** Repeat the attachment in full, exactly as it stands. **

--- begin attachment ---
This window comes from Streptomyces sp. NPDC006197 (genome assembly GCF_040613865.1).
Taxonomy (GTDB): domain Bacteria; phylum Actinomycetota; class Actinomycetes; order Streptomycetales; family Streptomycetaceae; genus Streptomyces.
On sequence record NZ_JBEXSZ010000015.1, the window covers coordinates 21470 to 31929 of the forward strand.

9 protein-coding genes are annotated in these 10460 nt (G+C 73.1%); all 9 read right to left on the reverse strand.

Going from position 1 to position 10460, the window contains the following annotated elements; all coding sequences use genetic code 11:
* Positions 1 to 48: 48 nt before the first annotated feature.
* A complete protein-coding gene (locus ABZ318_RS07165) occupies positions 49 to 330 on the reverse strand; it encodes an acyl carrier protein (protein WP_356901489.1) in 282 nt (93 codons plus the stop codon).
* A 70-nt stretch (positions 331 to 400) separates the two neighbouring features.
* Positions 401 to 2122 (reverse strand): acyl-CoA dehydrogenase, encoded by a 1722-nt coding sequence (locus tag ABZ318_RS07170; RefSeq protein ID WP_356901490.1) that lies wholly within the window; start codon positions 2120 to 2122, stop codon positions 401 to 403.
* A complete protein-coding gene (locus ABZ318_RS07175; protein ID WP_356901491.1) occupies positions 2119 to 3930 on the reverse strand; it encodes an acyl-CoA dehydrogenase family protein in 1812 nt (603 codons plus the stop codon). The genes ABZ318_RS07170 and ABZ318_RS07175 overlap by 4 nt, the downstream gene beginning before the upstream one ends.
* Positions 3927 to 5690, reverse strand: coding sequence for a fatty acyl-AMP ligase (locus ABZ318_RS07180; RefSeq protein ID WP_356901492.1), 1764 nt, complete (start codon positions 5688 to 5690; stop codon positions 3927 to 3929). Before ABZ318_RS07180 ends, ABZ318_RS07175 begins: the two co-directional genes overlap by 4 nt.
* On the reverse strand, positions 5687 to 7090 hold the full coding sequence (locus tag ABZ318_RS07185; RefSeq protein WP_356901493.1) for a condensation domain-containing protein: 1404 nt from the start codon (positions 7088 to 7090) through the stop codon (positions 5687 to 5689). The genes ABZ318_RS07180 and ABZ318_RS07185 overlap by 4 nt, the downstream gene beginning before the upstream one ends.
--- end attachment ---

This window comes from Streptomyces sp. NPDC006197 (genome assembly GCF_040613865.1).
Taxonomy (GTDB): domain Bacteria; phylum Actinomycetota; class Actinomycetes; order Streptomycetales; family Streptomycetaceae; genus Streptomyces.
On sequence record NZ_JBEXSZ010000015.1, the window covers coordinates 21470 to 31929 of the forward strand.

9 protein-coding genes are annotated in these 10460 nt (G+C 73.1%); all 9 read right to left on the reverse strand.

Going from position 1 to position 10460, the window contains the following annotated elements; all coding sequences use genetic code 11:
* Positions 1 to 48: 48 nt before the first annotated feature.
* A complete protein-coding gene (locus ABZ318_RS07165) occupies positions 49 to 330 on the reverse strand; it encodes an acyl carrier protein (protein WP_356901489.1) in 282 nt (93 codons plus the stop codon).
* A 70-nt stretch (positions 331 to 400) separates the two neighbouring features.
* Positions 401 to 2122 (reverse strand): acyl-CoA dehydrogenase, encoded by a 1722-nt coding sequence (locus tag ABZ318_RS07170; RefSeq protein ID WP_356901490.1) that lies wholly within the window; start codon positions 2120 to 2122, stop codon positions 401 to 403.
* A complete protein-coding gene (locus ABZ318_RS07175; protein ID WP_356901491.1) occupies positions 2119 to 3930 on the reverse strand; it encodes an acyl-CoA dehydrogenase family protein in 1812 nt (603 codons plus the stop codon). The genes ABZ318_RS07170 and ABZ318_RS07175 overlap by 4 nt, the downstream gene beginning before the upstream one ends.
* Positions 3927 to 5690, reverse strand: coding sequence for a fatty acyl-AMP ligase (locus ABZ318_RS07180; RefSeq protein ID WP_356901492.1), 1764 nt, complete (start codon positions 5688 to 5690; stop codon positions 3927 to 3929). Before ABZ318_RS07180 ends, ABZ318_RS07175 begins: the two co-directional genes overlap by 4 nt.
* On the reverse strand, positions 5687 to 7090 hold the full coding sequence (locus tag ABZ318_RS07185; RefSeq protein WP_356901493.1) for a condensation domain-containing protein: 1404 nt from the start codon (positions 7088 to 7090) through the stop codon (positions 5687 to 5689). The genes ABZ318_RS07180 and ABZ318_RS07185 overlap by 4 nt, the downstream gene beginning before the upstream one ends.